Sri Astari (Rasjid) (b. 1959) has been intensely engaged with the re-reading of her Javanese cultural tradition. Her articulation of and critical commentary on traditional symbolism in contemporary life have been expressed in large, iconic, branded bags and motorcycles — symbols of contemporary fetishism and prevailing social insecurity. The traditional kebaya blouse-and-skirt ensemble, which had been a recurrent theme of repression in Astari’s oeuvre, has lately reappeared as a symbol of protection against global disturbances of the soul, as in her 2011 work “Armors for the Soul.” Re-reading Javanese culture in the spirit of sakti, Astari has found that it is in fact inherent in the culture but has been blurred by overwhelming global influences. Yet, she contends, it must be re-activated if we are to survive as a human species. In her 2012 installation “The Wild Woman and the Beast,” Astari further pondered the necessity to reconcile the self with nature and the universe. For the Indonesian pavilion, she presents a traditional Javanese house with its pendapa, where visitors usually come and go and influences enter, rub, and possibly clash — but where the spirit of sakti, characteristic of the South Sea Queen, will make itself felt in the continuous repositioning of the self and in just decision-making. The pendapa is like the soul, Astari says, placing within it nine Bedoyo dancers, symbolizing the strength and power of the South Sea Queen believed to be within everyone.
Entang Wiharso (b. 1967) is widely known for his juxtapositions of the archaic and the contemporary, in which inspiration from Javanese myths and legends intertwine with memories of history and personal stories. In his work for the Venice Biennale, Wiharso touches on issues of perception and reality, of what is seen that does not always conform to the actual situation. In his project, a 14-meter-wide bronze, aluminum, and graphite gate separates the visitor from a house and its owners. The gate is covered with reliefs depicting images both real and surreal, showing episodes of love and deceit while juxtaposing elements and icons from his own culture with those of other Asian and Western cultures. The gate, he says, excludes and welcomes the outsider at the same time. Standing outside the gate, one may have ideas of what is inside, based on perceptions gathered from that perspective. Inside the gate, though, another atmosphere prevails, one of sacred admiration mingled with a touch of chaos and an air of struggle. Figures meant to represent the nation’s founding fathers and personalities known for having fought for national freedom, democracy, and artistic independence are twisted or made unrecognizable, with only their aura making itself felt.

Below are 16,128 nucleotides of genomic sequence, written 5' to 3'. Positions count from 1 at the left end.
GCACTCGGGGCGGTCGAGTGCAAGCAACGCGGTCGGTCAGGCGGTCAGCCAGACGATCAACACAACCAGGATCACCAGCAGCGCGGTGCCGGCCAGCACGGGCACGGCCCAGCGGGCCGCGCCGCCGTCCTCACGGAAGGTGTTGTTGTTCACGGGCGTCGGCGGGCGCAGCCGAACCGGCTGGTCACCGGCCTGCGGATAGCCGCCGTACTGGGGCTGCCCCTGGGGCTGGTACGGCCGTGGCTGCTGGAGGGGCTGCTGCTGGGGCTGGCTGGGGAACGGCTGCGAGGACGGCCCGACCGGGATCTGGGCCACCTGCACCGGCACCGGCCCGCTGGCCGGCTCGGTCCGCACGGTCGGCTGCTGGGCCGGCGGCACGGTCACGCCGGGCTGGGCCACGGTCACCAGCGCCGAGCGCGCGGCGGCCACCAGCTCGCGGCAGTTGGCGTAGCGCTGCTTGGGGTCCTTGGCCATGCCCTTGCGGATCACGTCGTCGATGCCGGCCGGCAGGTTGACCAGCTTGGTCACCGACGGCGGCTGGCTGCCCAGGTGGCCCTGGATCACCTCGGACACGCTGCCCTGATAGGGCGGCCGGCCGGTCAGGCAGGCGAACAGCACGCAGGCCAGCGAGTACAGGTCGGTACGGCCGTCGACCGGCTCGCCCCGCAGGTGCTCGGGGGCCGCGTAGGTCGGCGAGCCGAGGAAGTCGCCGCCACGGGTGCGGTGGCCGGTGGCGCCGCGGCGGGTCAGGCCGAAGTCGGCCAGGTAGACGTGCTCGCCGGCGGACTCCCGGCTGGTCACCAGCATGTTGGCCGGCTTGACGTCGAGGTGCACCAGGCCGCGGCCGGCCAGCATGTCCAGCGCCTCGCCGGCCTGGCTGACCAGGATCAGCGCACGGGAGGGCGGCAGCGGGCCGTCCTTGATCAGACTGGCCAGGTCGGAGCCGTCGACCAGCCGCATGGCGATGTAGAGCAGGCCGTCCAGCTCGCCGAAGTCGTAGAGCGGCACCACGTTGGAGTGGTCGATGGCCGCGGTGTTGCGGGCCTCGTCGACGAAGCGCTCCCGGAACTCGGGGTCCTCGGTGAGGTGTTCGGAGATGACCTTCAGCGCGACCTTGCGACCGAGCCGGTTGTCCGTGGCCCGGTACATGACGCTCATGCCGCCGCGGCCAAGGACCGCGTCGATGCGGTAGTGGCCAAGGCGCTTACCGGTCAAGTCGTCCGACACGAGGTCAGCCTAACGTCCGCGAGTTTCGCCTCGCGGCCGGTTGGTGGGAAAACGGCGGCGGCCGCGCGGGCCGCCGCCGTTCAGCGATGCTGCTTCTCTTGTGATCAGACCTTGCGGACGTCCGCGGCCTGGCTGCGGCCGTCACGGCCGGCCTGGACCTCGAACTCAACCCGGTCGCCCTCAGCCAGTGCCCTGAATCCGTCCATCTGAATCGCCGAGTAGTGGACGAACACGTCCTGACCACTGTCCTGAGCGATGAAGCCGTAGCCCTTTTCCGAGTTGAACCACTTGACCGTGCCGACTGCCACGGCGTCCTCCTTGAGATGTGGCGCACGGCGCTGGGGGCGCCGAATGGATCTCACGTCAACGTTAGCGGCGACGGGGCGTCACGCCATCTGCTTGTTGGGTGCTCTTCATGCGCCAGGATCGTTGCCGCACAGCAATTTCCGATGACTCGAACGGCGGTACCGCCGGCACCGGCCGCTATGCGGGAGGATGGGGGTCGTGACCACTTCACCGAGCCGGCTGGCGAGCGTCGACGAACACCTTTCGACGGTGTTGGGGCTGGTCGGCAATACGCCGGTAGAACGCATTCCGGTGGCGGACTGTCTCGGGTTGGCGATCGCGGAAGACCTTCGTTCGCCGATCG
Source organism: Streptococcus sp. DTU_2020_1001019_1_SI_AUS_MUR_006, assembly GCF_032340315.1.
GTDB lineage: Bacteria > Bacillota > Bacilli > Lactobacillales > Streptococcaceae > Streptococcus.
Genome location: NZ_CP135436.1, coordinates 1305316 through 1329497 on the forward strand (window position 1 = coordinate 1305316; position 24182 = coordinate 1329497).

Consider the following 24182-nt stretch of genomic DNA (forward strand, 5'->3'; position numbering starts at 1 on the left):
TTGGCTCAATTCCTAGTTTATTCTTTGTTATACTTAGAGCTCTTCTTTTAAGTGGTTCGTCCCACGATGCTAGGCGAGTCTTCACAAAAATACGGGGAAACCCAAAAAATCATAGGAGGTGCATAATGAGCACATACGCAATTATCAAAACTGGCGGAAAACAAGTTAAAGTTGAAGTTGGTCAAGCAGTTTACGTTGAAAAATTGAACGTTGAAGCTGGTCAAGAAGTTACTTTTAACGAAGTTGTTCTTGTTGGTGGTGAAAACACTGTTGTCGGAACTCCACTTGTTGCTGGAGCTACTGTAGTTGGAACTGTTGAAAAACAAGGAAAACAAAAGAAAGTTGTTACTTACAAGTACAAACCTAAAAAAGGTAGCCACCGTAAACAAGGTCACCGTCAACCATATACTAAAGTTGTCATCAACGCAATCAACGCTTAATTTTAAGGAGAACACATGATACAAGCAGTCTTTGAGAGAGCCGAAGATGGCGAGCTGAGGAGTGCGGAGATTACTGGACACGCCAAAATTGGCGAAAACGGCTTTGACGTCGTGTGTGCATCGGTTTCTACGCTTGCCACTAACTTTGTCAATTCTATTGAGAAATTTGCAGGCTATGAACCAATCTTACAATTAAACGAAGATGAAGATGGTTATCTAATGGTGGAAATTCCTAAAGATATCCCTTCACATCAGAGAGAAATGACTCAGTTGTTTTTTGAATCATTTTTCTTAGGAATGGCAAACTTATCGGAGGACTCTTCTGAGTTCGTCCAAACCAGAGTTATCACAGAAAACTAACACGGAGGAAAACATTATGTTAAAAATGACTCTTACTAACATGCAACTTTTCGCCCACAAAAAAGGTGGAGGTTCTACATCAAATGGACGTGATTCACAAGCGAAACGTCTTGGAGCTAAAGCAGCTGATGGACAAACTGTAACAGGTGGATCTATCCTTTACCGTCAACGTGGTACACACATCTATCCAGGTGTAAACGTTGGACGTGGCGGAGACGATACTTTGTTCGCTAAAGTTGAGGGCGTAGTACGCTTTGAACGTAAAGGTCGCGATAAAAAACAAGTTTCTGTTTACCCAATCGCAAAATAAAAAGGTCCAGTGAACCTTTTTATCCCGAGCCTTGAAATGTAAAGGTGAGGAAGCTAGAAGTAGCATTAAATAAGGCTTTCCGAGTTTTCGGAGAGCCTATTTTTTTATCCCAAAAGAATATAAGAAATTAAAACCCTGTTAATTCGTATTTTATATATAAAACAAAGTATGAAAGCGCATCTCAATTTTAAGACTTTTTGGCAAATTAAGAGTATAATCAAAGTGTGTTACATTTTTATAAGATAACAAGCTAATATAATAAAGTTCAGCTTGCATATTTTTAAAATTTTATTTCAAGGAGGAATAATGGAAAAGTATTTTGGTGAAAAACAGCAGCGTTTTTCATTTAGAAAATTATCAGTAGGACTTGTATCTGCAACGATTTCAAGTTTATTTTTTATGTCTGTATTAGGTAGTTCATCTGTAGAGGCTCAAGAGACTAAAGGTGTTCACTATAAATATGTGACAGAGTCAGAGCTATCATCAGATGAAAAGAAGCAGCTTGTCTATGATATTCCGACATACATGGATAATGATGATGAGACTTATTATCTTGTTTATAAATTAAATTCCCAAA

Titarubi (b. 1968) is the creator of large sculptures that testify to her artistic skill and contemporary thinking. Trained in the ceramic studio of the Bandung Institute of Technology, she soon expanded into mixed-media large installation works. Earlier, Titarubi had been interested in exploring a range of issues: gender, as in works such as “Bodyscape,” 2005, and “Surrounding David,” 2008; colonial repression, in such works as “Kisah Tanpa Narasi,” 2007; and education (“Bayang2 Maha Kecil,” 2004). For the Venice pavilion, she is interested in signifying knowledge, science, and education as the most important features of civilization. To that end, she is creating an installation of school benches, made of burnt wood to suggest the long duration of learning. (The benches evoke charcoal, in her childhood the only fuel for cooking, which takes a long time to produce.) Thick blank books will be laid on each bench, inviting viewers to fill them with their own stories. Words of wisdom in various languages will be projected on the books, reminding viewers of what is important in life. A 30-meter-wide charcoal drawing of a forest will surround the installation, referencing Indonesia’s rich forests, the many fires that periodically consume them, and the burnt wood of the benches.
Reviewing the concepts and half-finished works of the Indonesian artists this past November, it was clear that their works are a departure from what is usually presented in contemporary art biennales. This, then, must be the impact of “Sakti,” a conceptual frame that, come to think about it, shows a similarity in spirit to Massimiliano Gioni’s conceptual theme for the 55thVenice Biennale: the Palazzo Enciclopedico, or Encyclopedic Palace — epitomizing what Gioni has called “the dream of universal, all-embracing knowledge” and “the constant challenge of reconciling the self with the universe, the subjective with the collective, the specific with the general, the individual with the culture of her time. ”It will be interesting to see whether this could indeed signify a new departure for contemporary art.
This article was published in the January/February issue of Blouin Artinfo.com Asia Edition.